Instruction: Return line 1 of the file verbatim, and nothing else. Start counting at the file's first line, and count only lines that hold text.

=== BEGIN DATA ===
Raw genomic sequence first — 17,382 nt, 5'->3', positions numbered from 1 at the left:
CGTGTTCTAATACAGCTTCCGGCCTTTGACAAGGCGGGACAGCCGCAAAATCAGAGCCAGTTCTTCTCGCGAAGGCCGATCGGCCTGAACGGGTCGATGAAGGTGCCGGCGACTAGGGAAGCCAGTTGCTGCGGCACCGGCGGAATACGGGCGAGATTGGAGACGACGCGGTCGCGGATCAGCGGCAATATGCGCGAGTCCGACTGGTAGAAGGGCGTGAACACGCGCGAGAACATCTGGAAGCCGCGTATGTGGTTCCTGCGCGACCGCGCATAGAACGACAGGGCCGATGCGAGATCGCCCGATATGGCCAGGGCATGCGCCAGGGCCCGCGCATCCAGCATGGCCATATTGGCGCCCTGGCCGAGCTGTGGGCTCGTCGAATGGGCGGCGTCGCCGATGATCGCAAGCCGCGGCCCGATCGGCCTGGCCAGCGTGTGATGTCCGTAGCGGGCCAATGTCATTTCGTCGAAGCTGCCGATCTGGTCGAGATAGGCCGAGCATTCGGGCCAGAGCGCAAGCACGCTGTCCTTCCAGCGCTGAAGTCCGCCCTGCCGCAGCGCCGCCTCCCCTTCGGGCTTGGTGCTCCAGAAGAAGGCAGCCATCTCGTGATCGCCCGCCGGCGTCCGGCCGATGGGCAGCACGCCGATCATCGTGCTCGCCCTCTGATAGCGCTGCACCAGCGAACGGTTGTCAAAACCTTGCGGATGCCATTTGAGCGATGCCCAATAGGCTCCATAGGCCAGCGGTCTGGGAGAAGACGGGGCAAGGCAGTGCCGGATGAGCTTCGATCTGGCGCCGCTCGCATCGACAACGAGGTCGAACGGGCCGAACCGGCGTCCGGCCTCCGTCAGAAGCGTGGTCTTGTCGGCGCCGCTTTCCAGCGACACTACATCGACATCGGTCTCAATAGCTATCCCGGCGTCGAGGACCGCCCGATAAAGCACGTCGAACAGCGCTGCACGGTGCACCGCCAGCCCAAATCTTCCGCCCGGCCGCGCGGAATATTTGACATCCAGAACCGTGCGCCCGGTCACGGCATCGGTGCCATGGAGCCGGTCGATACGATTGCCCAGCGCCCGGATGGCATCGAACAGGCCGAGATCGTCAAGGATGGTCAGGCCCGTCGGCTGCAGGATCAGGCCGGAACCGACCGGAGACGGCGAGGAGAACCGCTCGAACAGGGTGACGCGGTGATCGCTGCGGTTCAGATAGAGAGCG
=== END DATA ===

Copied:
Raw genomic sequence first — 17,382 nt, 5'->3', positions numbered from 1 at the left: